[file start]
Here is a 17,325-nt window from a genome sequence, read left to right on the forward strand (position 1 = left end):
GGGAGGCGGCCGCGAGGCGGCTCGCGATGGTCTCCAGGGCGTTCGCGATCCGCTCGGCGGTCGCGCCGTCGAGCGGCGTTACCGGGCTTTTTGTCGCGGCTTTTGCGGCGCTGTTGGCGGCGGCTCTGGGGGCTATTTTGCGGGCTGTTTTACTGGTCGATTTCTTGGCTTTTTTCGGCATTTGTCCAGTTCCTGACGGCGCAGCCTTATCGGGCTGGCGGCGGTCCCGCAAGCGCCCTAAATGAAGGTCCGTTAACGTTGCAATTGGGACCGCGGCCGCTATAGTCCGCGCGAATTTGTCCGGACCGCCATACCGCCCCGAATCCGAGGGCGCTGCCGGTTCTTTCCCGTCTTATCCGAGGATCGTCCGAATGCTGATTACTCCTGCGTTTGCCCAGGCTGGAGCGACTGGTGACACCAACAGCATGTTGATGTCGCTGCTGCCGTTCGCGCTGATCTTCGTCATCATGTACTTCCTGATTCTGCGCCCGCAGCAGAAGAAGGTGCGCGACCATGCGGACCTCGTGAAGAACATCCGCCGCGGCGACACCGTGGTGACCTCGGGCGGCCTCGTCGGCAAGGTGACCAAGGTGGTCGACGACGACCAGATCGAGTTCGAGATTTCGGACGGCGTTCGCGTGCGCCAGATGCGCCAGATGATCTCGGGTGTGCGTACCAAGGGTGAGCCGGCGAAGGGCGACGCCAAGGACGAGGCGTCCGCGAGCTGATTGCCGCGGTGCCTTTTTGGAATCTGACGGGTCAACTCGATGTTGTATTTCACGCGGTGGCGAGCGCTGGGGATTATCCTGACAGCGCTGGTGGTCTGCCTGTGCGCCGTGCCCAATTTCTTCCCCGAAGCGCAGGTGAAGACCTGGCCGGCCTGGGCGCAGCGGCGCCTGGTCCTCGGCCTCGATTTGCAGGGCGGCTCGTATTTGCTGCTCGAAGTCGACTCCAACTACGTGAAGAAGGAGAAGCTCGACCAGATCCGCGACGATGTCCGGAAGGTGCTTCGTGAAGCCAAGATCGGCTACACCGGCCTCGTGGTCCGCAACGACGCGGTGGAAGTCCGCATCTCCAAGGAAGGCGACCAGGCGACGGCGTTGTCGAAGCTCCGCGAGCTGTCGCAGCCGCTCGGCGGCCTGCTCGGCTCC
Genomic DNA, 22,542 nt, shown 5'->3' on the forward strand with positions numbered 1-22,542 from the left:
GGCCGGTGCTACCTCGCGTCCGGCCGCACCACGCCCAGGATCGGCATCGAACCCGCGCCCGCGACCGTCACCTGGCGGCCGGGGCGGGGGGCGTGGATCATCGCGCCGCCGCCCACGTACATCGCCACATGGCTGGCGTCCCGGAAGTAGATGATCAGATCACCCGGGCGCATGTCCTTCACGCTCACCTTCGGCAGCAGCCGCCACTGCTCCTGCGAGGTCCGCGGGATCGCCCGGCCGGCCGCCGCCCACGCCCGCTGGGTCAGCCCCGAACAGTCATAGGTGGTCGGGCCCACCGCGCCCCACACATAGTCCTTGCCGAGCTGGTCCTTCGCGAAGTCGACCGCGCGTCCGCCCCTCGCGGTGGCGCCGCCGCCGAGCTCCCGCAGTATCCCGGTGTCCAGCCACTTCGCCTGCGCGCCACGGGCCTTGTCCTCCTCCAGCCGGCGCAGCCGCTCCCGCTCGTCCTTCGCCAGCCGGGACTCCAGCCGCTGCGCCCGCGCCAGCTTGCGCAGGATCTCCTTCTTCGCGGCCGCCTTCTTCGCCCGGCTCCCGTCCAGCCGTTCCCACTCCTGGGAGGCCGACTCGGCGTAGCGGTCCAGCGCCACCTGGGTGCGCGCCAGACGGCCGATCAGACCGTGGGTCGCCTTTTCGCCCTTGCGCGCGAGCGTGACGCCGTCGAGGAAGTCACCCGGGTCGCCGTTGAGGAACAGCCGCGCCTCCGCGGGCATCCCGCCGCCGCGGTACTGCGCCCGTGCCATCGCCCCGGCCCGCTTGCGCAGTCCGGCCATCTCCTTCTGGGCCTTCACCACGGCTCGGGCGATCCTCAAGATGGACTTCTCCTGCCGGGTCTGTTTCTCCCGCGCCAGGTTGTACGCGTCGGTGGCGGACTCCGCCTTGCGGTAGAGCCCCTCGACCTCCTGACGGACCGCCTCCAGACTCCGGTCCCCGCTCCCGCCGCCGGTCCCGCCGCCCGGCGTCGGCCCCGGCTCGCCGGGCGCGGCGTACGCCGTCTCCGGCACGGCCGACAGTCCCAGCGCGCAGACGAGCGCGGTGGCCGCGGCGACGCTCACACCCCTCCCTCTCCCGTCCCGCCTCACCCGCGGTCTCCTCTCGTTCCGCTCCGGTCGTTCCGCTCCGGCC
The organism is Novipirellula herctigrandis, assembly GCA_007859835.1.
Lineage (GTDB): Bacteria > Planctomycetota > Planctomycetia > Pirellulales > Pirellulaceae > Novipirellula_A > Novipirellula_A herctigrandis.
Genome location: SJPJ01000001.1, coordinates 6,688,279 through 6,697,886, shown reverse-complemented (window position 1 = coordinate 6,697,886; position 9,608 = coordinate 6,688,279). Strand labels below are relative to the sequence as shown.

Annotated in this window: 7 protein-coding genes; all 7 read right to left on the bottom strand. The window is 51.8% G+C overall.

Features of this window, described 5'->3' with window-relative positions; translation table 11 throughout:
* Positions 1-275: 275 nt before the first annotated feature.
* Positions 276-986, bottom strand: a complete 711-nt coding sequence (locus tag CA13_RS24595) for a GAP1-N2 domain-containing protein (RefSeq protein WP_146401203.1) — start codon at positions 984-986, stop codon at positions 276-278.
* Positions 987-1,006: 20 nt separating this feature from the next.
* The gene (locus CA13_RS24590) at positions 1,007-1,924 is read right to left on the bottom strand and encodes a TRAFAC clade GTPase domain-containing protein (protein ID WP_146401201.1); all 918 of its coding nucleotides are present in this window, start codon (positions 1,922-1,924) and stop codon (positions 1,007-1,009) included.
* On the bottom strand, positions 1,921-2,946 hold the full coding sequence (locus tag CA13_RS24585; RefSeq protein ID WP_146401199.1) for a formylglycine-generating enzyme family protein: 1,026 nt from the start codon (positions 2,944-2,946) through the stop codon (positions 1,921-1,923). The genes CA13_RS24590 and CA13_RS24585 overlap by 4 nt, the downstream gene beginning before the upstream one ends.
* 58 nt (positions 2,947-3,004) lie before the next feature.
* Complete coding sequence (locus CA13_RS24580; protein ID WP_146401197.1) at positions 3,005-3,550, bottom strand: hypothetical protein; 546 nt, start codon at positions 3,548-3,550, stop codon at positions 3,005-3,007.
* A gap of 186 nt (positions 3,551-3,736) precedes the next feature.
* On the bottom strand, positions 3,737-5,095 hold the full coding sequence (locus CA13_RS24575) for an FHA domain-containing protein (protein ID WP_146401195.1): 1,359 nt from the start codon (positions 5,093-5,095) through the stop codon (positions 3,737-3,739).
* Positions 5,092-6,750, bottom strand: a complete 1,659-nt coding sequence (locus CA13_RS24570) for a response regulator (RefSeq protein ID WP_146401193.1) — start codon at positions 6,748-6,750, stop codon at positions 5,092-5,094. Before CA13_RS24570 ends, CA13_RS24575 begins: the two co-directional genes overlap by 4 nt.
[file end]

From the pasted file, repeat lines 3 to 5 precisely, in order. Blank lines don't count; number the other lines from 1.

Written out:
Genomic DNA, 22,542 nt, shown 5'->3' on the forward strand with positions numbered 1-22,542 from the left:
GGCCGGTGCTACCTCGCGTCCGGCCGCACCACGCCCAGGATCGGCATCGAACCCGCGCCCGCGACCGTCACCTGGCGGCCGGGGCGGGGGGCGTGGATCATCGCGCCGCCGCCCACGTACATCGCCACATGGCTGGCGTCCCGGAAGTAGATGATCAGATCACCCGGGCGCATGTCCTTCACGCTCACCTTCGGCAGCAGCCGCCACTGCTCCTGCGAGGTCCGCGGGATCGCCCGGCCGGCCGCCGCCCACGCCCGCTGGGTCAGCCCCGAACAGTCATAGGTGGTCGGGCCCACCGCGCCCCACACATAGTCCTTGCCGAGCTGGTCCTTCGCGAAGTCGACCGCGCGTCCGCCCCTCGCGGTGGCGCCGCCGCCGAGCTCCCGCAGTATCCCGGTGTCCAGCCACTTCGCCTGCGCGCCACGGGCCTTGTCCTCCTCCAGCCGGCGCAGCCGCTCCCGCTCGTCCTTCGCCAGCCGGGACTCCAGCCGCTGCGCCCGCGCCAGCTTGCGCAGGATCTCCTTCTTCGCGGCCGCCTTCTTCGCCCGGCTCCCGTCCAGCCGTTCCCACTCCTGGGAGGCCGACTCGGCGTAGCGGTCCAGCGCCACCTGGGTGCGCGCCAGACGGCCGATCAGACCGTGGGTCGCCTTTTCGCCCTTGCGCGCGAGCGTGACGCCGTCGAGGAAGTCACCCGGGTCGCCGTTGAGGAACAGCCGCGCCTCCGCGGGCATCCCGCCGCCGCGGTACTGCGCCCGTGCCATCGCCCCGGCCCGCTTGCGCAGTCCGGCCATCTCCTTCTGGGCCTTCACCACGGCTCGGGCGATCCTCAAGATGGACTTCTCCTGCCGGGTCTGTTTCTCCCGCGCCAGGTTGTACGCGTCGGTGGCGGACTCCGCCTTGCGGTAGAGCCCCTCGACCTCCTGACGGACCGCCTCCAGACTCCGGTCCCCGCTCCCGCCGCCGGTCCCGCCGCCCGGCGTCGGCCCCGGCTCGCCGGGCGCGGCGTACGCCGTCTCCGGCACGGCCGACAGTCCCAGCGCGCAGACGAGCGCGGTGGCCGCGGCGACGCTCACACCCCTCCCTCTCCCGTCCCGCCTCACCCGCGGTCTCCTCTCGTTCCGCTCCGGTCGTTCCGCTCCGGCC
The organism is Novipirellula herctigrandis, assembly GCA_007859835.1.